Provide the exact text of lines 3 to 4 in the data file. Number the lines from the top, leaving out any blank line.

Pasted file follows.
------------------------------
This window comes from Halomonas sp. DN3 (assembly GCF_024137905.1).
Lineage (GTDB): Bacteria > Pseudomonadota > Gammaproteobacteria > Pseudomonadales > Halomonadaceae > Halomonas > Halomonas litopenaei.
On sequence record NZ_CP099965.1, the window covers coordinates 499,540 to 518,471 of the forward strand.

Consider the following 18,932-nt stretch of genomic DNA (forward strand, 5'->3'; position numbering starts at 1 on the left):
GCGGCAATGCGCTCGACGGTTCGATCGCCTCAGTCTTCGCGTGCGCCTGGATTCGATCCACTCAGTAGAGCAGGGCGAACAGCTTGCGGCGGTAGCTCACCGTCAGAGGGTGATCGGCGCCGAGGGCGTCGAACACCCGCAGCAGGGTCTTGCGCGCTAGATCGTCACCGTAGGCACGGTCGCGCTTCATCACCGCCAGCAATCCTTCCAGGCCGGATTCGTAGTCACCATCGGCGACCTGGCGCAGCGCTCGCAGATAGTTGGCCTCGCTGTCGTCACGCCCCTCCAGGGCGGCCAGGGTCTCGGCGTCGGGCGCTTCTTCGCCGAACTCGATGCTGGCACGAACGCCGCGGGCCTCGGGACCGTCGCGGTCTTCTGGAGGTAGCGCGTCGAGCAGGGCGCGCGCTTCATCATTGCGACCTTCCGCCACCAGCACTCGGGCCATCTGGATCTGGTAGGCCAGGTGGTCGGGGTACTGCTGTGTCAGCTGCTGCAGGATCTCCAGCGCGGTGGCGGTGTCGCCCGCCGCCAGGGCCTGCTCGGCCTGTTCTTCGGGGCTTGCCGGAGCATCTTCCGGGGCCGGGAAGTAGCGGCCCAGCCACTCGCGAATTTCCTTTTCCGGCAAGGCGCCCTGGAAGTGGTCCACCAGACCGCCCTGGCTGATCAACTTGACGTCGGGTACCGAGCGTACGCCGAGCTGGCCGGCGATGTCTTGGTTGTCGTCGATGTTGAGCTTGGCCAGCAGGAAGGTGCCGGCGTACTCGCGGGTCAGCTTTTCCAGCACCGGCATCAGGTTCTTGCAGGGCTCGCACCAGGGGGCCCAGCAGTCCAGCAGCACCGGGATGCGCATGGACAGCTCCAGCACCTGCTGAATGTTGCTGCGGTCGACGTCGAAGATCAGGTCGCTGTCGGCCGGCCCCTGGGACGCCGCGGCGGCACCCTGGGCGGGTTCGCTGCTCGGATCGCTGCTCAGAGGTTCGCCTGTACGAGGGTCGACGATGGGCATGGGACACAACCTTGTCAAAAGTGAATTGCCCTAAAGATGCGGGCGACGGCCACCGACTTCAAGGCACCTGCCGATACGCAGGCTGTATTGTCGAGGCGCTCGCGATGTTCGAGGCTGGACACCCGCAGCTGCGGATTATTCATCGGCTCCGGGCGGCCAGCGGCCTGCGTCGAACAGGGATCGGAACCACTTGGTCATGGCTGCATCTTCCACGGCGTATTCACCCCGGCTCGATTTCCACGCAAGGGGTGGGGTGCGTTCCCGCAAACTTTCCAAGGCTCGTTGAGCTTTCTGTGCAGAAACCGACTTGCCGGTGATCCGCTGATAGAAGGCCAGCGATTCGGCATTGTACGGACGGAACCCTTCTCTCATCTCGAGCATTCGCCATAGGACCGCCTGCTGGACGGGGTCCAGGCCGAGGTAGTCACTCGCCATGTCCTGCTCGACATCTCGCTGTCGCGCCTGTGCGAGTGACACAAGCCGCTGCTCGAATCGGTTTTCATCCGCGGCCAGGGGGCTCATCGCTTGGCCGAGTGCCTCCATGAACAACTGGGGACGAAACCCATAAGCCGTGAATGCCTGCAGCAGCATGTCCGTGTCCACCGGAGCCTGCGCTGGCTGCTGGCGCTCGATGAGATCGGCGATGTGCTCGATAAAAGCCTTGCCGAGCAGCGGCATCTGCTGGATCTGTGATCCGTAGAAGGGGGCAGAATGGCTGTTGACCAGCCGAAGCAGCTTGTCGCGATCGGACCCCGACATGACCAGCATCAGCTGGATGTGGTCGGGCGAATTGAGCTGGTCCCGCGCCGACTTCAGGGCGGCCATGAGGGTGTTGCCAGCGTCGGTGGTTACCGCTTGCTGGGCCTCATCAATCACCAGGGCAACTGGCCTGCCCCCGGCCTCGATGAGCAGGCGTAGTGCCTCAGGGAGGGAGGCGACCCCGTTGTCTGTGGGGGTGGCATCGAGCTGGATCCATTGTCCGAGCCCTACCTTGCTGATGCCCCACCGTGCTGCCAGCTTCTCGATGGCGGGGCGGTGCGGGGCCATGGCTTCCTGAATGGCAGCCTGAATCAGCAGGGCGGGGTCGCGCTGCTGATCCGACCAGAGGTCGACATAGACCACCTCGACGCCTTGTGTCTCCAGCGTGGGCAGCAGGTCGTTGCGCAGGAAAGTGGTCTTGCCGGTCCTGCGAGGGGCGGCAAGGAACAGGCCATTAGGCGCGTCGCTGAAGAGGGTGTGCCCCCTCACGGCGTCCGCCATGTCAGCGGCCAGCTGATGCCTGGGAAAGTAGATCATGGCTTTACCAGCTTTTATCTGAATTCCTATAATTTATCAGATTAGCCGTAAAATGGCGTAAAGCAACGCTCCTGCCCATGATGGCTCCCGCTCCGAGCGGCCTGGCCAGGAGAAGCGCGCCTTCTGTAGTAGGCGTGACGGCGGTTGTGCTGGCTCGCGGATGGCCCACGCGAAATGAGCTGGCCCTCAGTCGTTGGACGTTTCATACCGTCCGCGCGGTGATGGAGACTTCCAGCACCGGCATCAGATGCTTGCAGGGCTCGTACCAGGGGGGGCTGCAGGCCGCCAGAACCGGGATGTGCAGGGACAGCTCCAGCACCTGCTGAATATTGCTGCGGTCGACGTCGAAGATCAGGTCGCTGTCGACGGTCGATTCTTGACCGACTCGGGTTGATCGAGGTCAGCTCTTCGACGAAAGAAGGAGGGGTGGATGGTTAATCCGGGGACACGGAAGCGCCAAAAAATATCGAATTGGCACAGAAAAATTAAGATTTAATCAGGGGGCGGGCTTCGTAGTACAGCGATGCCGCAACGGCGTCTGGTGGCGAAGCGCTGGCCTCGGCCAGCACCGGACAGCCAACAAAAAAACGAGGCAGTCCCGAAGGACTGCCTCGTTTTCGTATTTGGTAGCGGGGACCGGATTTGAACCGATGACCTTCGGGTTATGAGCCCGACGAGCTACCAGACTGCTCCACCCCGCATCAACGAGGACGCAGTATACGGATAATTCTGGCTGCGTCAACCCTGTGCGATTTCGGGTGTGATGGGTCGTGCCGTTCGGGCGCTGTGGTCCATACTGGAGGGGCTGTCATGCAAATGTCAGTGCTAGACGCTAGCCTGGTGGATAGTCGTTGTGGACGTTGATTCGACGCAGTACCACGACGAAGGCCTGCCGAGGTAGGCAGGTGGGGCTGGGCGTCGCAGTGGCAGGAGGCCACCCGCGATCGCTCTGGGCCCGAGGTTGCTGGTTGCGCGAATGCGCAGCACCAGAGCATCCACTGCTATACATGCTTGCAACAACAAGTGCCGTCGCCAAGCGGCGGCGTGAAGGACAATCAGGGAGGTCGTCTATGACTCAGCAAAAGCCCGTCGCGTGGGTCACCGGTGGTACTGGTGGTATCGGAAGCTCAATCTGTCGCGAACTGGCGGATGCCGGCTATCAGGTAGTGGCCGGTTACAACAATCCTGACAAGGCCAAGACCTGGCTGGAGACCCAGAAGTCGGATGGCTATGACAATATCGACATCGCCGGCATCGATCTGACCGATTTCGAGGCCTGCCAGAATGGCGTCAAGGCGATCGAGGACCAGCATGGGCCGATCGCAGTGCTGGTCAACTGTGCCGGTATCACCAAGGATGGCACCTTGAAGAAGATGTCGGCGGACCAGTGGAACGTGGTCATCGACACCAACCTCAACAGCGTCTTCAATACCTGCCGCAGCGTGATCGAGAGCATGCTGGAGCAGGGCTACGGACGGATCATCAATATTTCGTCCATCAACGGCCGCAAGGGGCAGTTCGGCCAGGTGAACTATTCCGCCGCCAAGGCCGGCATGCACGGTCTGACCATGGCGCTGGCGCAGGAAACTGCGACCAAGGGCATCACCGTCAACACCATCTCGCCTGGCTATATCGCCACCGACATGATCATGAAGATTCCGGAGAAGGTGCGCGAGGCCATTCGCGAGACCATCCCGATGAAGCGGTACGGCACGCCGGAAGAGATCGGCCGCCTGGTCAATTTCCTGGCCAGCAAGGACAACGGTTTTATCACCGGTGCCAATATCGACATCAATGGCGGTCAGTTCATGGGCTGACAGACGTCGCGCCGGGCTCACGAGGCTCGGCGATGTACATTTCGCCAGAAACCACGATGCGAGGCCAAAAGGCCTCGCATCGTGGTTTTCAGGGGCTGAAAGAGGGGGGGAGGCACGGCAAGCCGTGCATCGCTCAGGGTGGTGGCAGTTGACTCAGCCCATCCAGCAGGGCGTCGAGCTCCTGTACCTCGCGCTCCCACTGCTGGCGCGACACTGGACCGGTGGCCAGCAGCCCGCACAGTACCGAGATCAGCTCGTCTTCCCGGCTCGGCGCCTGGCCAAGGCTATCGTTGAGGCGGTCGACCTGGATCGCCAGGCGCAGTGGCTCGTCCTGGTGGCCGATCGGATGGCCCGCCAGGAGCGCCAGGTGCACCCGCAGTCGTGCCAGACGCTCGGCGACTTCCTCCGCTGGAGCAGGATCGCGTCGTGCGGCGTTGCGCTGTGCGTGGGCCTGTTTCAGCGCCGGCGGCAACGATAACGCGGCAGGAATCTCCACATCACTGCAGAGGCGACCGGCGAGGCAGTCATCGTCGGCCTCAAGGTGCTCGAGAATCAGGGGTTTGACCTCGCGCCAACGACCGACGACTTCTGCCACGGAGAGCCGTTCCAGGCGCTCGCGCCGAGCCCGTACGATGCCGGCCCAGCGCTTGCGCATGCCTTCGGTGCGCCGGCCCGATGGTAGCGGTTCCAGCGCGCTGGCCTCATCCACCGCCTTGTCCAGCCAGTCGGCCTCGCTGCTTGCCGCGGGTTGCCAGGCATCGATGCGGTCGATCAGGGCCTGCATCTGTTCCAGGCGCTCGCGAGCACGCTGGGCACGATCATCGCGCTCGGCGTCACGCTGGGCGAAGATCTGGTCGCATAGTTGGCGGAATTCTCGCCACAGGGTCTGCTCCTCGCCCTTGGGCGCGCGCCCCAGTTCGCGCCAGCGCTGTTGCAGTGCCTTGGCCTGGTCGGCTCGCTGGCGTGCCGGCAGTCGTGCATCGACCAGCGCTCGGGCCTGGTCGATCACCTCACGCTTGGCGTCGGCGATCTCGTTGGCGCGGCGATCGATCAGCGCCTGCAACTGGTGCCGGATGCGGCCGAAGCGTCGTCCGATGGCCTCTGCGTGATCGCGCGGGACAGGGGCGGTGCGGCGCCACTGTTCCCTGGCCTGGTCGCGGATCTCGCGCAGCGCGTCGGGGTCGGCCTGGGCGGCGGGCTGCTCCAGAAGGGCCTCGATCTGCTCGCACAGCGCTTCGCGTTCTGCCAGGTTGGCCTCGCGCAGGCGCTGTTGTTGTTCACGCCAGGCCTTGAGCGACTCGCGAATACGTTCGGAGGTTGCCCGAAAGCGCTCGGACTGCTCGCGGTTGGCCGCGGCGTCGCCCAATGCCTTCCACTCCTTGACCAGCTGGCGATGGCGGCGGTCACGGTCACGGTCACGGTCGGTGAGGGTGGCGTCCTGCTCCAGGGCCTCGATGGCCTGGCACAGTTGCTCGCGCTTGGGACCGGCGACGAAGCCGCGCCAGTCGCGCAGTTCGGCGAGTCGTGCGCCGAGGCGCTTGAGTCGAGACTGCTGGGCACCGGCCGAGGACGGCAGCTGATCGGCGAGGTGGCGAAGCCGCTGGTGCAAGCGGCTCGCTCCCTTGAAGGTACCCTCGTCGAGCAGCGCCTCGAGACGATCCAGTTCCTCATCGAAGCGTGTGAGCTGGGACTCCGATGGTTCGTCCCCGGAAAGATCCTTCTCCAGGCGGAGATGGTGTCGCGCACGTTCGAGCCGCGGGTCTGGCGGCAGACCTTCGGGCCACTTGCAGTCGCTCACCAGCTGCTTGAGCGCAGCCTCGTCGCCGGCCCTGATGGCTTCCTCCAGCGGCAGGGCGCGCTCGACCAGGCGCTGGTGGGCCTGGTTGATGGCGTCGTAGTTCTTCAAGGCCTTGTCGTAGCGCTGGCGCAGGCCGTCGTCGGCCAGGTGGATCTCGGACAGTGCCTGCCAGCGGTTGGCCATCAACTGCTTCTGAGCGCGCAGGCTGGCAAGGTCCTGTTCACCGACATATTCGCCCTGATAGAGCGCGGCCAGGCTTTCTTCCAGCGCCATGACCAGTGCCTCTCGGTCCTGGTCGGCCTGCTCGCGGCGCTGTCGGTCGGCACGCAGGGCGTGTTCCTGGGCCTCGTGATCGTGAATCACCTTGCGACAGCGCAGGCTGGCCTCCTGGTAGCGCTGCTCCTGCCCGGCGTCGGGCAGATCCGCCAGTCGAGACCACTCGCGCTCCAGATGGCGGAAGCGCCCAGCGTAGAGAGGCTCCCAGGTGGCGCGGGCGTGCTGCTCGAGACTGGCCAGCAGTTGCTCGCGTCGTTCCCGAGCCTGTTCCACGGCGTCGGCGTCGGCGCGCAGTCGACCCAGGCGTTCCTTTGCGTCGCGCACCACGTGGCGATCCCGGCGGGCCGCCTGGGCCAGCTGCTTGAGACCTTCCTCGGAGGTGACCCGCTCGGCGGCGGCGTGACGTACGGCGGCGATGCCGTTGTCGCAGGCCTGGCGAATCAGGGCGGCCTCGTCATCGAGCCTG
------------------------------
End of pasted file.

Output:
On sequence record NZ_CP099965.1, the window covers coordinates 499,540 to 518,471 of the forward strand.

Consider the following 18,932-nt stretch of genomic DNA (forward strand, 5'->3'; position numbering starts at 1 on the left):